Canning apricots is even easier than peaches...and peaches are pretty easy! No peeling necessary if you raw pack (sometimes called cold pack).
I show you how to peel your apricots on this page if you prefer. But I almost never do.
Apricots can be processed safely in a Water Bath Canner.
Gather Your Canning Supplies:
Canning apricots can be either hot or cold packed. Directions for both methods are included here.
First, you will need to make a light or medium syrup. (I prefer light syrup.) Simply heat water and sugar in a saucepan until sugar dissolves.
You can also make a syrup with honey if you don't want to use processed sugar.
Canning apricots raw packed is so super simple and easy. It is by far my personal preference. No peeling needed! If you don't like those peels in your jars, check below for a hot pack method.
For raw pack, the first thing you need to do is wash your apricots. Slice in half and remove the pit.
The pits remove very easily.
And here's the best part: Do not peel! Fill one jar at a time as you are slicing the apricots.
Just like peaches, packing apricots cavity-side down makes it easier to fit more into the jar. When a jar is full, pour hot syrup over apricots, leaving 1/2-inch headspace.
Place your lids on the jar and add the screw top. Put the jar into the canner to stay warm while the next jar is filled.
You will want to work quickly so that the first jars you place in your canner are not sitting in hot water too long. It may cook them more than necessary.
The other option is to slice your apricots into a pot with a solution of lemon juice (or ascorbic acid) and water. This will prevent the apricots from browning.
Then, when you have prepared all of your apricots, you can fill your jars all at once.
Continue until all apricots are packed or you have a canner load.
Raw Pack Process
Again, the first thing you should do before canning is wash your fruit. Then, to remove the skins, you will blanch the apricots just like you do with peaches
Dip apricots into a pot of boiling water for 2 minutes. I use a blancher. You could also use a pot of water and slotted spoon.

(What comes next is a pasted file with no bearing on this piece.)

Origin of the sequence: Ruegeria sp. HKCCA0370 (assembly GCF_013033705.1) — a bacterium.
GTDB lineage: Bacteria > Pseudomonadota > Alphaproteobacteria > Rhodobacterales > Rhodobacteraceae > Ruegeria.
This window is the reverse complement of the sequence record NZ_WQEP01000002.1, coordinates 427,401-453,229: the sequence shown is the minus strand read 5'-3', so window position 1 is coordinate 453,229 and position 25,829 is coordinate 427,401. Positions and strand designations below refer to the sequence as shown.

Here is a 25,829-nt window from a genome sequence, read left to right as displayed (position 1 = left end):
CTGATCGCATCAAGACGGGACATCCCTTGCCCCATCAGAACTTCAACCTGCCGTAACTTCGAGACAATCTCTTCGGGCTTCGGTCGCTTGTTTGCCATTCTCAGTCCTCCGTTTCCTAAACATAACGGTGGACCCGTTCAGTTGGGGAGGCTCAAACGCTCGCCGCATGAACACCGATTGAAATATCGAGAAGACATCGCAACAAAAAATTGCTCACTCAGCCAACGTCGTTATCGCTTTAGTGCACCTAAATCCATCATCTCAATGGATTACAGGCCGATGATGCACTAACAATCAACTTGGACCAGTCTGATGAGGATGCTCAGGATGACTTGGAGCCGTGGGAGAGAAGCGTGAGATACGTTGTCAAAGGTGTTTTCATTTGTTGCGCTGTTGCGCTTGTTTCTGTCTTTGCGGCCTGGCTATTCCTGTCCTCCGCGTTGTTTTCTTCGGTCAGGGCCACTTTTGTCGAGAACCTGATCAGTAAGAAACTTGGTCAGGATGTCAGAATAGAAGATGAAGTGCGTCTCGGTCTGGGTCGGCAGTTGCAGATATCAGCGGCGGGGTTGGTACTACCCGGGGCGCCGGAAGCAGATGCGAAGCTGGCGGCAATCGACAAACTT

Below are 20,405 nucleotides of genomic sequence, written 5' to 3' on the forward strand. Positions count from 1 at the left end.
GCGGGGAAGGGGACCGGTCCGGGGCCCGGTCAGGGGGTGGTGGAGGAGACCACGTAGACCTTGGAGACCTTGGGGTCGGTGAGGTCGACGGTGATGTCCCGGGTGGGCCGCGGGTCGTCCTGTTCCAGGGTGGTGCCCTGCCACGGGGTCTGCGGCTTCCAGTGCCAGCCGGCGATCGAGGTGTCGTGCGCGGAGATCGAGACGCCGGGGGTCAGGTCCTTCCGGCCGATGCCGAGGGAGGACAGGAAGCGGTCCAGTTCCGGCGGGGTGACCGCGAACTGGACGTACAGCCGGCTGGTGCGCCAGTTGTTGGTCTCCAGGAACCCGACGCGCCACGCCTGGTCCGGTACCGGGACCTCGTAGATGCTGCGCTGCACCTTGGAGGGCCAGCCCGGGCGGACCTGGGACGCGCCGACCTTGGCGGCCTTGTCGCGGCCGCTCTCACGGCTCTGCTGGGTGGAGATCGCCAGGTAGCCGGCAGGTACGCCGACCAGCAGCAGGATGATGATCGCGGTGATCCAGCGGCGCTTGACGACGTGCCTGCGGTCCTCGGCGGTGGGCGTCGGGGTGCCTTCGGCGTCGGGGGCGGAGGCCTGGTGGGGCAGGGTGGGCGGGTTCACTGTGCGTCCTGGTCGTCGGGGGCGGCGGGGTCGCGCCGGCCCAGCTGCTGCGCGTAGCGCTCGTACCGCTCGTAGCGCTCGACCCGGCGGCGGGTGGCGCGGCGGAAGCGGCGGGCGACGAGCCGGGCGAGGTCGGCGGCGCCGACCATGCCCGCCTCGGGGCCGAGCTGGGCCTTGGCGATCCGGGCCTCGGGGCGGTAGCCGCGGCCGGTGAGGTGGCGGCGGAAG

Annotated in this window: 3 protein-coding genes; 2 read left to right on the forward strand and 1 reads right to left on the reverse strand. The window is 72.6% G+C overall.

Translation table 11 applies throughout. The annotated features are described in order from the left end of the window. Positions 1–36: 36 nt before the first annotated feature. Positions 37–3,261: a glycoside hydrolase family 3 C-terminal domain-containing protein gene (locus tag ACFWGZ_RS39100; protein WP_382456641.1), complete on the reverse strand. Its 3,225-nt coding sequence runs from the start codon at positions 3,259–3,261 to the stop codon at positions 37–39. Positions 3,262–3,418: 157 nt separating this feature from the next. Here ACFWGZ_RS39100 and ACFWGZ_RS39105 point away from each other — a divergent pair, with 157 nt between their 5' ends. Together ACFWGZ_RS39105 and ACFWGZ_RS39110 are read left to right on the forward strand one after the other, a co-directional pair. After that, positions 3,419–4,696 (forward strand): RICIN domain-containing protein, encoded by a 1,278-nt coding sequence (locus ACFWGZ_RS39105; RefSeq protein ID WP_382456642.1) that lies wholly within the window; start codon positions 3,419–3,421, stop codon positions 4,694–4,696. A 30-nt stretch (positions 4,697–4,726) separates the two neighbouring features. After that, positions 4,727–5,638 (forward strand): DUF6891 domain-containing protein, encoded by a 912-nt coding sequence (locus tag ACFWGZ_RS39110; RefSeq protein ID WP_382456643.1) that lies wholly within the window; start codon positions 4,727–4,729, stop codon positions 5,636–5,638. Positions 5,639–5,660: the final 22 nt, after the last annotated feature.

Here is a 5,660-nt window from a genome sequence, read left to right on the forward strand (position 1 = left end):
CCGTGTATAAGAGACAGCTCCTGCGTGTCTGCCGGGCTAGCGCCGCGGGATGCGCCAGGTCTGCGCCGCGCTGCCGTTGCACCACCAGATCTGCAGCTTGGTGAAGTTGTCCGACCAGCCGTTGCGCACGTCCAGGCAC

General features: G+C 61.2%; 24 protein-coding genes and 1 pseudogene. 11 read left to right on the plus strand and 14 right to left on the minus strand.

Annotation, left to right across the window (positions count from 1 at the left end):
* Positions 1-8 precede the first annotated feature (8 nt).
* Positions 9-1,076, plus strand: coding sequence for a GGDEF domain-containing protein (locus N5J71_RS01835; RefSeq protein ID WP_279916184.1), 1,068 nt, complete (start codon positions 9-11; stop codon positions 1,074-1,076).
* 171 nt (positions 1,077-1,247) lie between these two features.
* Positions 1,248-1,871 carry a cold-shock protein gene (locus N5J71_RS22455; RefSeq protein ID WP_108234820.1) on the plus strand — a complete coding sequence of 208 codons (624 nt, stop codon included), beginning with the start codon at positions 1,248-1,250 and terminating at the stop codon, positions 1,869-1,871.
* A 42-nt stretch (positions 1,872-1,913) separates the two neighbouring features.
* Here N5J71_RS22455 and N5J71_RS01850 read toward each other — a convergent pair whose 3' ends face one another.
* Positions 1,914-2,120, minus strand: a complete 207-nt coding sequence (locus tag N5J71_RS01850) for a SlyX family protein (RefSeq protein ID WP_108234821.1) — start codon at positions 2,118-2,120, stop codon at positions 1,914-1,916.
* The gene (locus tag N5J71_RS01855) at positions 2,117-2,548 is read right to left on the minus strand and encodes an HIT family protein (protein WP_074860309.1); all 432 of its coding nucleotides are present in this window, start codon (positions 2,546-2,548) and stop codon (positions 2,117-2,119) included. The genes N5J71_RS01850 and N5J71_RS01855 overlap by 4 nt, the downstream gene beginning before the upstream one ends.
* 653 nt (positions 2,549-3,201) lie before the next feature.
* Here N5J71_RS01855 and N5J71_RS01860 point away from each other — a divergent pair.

Immediately remove the apricots to a sink or bowl of cold water or ice water. This stops the cooking. Slip the skins off. If your apricots are nice and ripe, the skins will easily side off. If they are still a little green, you may need to use a knife to help them along. Now slice the apricots in half and remove the pit.
Slice directly into your syrup to prevent darkening. Bring to a simmer. The should be just until heated through. Pack into hot jars, covering apricots with syrup and leaving 1/2-inch headspace.
Wipe the rims, remove air bubbles, and place your lids on the jars. Place in the canner to stay warm while you fill the next batch of jars. Continue until you have a canner load.
Process and enjoy.
For more processing details, follow water bath canning instructions.
Hot Pack Process
"I'm canning apricots....why did they get mushy?
I was canning apricots using the cold pack method and processed them for 20 minutes as recommended. The apricots turned mushy and basically disintegrated. The tasted bitter. It appears as if they had been cooked to long. I'm not sure what to do the next time.
Randi ~ OR"
When you say cold pack, I assume you mean you packed them cold and processed them in a waterbath canner. I double check because terminology has caused misunderstandings. :0)
The only thing I can think of is your fruit might have been overripe. Not sure why they would be bitter though. Apricots are naturally not as sweet as some other fruits. And keep in mind store-bought canned apricots probably have extra sugar in the syrup. You could try adding a heavier syrup next time (more sugar).
Source: NCFHFP apricots.